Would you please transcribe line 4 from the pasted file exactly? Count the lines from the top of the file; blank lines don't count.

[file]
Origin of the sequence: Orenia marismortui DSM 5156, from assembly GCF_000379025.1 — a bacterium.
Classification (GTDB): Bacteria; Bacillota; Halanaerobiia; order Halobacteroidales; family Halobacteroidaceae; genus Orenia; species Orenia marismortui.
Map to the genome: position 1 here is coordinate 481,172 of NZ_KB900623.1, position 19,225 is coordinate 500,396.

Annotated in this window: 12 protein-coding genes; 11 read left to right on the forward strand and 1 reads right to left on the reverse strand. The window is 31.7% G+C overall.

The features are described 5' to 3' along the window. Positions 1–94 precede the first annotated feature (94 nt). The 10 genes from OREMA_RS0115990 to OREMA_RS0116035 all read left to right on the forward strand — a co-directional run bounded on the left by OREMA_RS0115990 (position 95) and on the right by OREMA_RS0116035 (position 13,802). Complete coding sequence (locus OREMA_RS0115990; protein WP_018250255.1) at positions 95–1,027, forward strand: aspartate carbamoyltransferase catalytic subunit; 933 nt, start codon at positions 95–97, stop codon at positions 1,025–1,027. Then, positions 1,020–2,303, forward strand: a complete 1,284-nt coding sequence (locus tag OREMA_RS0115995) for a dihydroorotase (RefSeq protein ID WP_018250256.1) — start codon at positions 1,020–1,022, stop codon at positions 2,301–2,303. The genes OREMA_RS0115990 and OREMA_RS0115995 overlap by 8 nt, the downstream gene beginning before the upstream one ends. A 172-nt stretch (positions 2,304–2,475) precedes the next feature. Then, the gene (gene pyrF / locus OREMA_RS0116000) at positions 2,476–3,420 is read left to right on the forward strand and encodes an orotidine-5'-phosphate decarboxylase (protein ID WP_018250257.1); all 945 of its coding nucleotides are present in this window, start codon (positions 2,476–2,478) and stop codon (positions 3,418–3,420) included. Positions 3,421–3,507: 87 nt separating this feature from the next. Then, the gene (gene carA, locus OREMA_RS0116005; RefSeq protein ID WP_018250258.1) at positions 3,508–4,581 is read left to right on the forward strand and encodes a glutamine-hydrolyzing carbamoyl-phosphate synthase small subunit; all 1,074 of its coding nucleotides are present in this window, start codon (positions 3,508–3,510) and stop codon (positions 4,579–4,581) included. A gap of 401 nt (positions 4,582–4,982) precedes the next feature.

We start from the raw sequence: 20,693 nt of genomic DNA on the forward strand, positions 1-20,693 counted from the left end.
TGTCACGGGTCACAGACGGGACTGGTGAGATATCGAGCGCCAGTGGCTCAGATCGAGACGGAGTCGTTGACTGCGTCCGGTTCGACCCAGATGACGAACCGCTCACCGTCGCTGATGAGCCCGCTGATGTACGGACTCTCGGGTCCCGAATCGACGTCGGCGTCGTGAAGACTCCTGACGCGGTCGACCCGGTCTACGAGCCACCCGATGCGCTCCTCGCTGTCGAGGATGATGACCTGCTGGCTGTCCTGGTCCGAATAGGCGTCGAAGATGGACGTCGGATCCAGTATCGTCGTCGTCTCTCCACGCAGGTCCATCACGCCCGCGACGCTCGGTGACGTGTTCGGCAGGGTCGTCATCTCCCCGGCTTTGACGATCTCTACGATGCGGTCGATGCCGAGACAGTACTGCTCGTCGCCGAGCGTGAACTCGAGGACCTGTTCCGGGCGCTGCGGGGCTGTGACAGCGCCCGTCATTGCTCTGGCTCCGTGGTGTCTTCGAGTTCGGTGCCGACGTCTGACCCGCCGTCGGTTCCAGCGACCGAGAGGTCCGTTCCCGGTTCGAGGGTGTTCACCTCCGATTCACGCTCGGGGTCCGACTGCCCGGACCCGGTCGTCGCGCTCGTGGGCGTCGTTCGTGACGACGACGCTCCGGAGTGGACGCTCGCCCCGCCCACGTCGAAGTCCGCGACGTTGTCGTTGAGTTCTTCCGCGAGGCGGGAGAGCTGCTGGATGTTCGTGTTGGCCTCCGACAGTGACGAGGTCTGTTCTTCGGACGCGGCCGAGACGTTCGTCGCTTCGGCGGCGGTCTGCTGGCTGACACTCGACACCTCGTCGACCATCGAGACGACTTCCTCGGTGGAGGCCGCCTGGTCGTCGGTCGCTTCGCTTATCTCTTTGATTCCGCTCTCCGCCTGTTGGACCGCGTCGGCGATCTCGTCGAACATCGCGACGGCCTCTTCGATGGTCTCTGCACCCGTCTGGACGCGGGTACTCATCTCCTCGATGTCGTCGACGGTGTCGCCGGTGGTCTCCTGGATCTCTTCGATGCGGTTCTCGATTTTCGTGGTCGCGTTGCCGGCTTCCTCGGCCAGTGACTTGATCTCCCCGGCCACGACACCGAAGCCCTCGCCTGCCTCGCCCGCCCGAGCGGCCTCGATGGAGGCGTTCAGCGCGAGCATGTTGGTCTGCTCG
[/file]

Annotated in this window: 12 protein-coding genes; 11 read left to right on the forward strand and 1 reads right to left on the reverse strand. The window is 31.7% G+C overall.